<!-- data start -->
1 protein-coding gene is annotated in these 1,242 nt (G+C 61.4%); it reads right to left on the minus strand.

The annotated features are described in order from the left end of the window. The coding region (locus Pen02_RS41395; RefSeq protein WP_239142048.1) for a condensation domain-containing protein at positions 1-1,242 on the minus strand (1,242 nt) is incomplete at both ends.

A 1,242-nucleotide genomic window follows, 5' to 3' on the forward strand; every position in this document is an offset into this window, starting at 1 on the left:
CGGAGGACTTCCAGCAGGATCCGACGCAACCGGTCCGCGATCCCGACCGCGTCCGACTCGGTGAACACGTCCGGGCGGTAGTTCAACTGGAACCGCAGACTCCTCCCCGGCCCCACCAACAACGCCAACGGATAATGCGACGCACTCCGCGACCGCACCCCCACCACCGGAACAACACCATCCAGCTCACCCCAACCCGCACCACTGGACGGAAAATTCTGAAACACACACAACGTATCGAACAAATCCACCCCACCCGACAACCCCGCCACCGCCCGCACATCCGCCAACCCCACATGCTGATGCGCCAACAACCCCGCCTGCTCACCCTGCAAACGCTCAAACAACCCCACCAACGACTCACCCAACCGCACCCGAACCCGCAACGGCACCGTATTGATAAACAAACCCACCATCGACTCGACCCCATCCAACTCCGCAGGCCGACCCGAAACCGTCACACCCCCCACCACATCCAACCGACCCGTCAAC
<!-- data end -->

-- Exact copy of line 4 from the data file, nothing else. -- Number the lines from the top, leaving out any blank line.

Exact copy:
CGGAGGACTTCCAGCAGGATCCGACGCAACCGGTCCGCGATCCCGACCGCGTCCGACTCGGTGAACACGTCCGGGCGGTAGTTCAACTGGAACCGCAGACTCCTCCCCGGCCCCACCAACAACGCCAACGGATAATGCGACGCACTCCGCGACCGCACCCCCACCACCGGAACAACACCATCCAGCTCACCCCAACCCGCACCACTGGACGGAAAATTCTGAAACACACACAACGTATCGAACAAATCCACCCCACCCGACAACCCCGCCACCGCCCGCACATCCGCCAACCCCACATGCTGATGCGCCAACAACCCCGCCTGCTCACCCTGCAAACGCTCAAACAACCCCACCAACGACTCACCCAACCGCACCCGAACCCGCAACGGCACCGTATTGATAAACAAACCCACCATCGACTCGACCCCATCCAACTCCGCAGGCCGACCCGAAACCGTCACACCCCCCACCACATCCAACCGACCCGTCAAC